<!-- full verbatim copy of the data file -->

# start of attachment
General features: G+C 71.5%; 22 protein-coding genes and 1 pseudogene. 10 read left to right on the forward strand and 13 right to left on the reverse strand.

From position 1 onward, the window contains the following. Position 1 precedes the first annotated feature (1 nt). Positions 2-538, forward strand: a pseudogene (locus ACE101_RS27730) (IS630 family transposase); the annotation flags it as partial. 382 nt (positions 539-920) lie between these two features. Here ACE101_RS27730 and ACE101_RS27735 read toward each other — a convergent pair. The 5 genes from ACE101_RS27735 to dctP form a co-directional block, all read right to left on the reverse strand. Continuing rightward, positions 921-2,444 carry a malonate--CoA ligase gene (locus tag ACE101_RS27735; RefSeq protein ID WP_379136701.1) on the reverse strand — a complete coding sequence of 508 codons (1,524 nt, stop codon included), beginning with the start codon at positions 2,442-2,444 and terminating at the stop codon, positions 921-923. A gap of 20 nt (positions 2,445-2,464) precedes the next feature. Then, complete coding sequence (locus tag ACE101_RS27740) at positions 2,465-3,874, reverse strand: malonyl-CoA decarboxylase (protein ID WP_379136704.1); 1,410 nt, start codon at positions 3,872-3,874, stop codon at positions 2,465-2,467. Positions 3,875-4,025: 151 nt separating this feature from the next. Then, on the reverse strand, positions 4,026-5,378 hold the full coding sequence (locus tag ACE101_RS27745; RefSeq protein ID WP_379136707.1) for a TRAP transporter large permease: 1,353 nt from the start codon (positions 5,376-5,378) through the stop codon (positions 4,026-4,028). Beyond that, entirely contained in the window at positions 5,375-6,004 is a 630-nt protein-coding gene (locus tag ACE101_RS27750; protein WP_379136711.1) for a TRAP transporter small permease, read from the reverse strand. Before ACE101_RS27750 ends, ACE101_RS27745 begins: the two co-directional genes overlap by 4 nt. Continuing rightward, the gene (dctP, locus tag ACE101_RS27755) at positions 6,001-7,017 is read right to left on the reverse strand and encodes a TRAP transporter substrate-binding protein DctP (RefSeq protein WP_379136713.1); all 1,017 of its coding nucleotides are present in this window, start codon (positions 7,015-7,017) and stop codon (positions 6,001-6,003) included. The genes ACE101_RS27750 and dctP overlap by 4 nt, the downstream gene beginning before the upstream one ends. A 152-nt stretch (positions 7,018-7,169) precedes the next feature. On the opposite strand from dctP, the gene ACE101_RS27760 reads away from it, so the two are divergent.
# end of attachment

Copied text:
General features: G+C 71.5%; 22 protein-coding genes and 1 pseudogene. 10 read left to right on the forward strand and 13 right to left on the reverse strand.

From position 1 onward, the window contains the following. Position 1 precedes the first annotated feature (1 nt). Positions 2-538, forward strand: a pseudogene (locus ACE101_RS27730) (IS630 family transposase); the annotation flags it as partial. 382 nt (positions 539-920) lie between these two features. Here ACE101_RS27730 and ACE101_RS27735 read toward each other — a convergent pair. The 5 genes from ACE101_RS27735 to dctP form a co-directional block, all read right to left on the reverse strand. Continuing rightward, positions 921-2,444 carry a malonate--CoA ligase gene (locus tag ACE101_RS27735; RefSeq protein ID WP_379136701.1) on the reverse strand — a complete coding sequence of 508 codons (1,524 nt, stop codon included), beginning with the start codon at positions 2,442-2,444 and terminating at the stop codon, positions 921-923. A gap of 20 nt (positions 2,445-2,464) precedes the next feature. Then, complete coding sequence (locus tag ACE101_RS27740) at positions 2,465-3,874, reverse strand: malonyl-CoA decarboxylase (protein ID WP_379136704.1); 1,410 nt, start codon at positions 3,872-3,874, stop codon at positions 2,465-2,467. Positions 3,875-4,025: 151 nt separating this feature from the next. Then, on the reverse strand, positions 4,026-5,378 hold the full coding sequence (locus tag ACE101_RS27745; RefSeq protein ID WP_379136707.1) for a TRAP transporter large permease: 1,353 nt from the start codon (positions 5,376-5,378) through the stop codon (positions 4,026-4,028). Beyond that, entirely contained in the window at positions 5,375-6,004 is a 630-nt protein-coding gene (locus tag ACE101_RS27750; protein WP_379136711.1) for a TRAP transporter small permease, read from the reverse strand. Before ACE101_RS27750 ends, ACE101_RS27745 begins: the two co-directional genes overlap by 4 nt. Continuing rightward, the gene (dctP, locus tag ACE101_RS27755) at positions 6,001-7,017 is read right to left on the reverse strand and encodes a TRAP transporter substrate-binding protein DctP (RefSeq protein WP_379136713.1); all 1,017 of its coding nucleotides are present in this window, start codon (positions 7,015-7,017) and stop codon (positions 6,001-6,003) included. The genes ACE101_RS27750 and dctP overlap by 4 nt, the downstream gene beginning before the upstream one ends. A 152-nt stretch (positions 7,018-7,169) precedes the next feature. On the opposite strand from dctP, the gene ACE101_RS27760 reads away from it, so the two are divergent.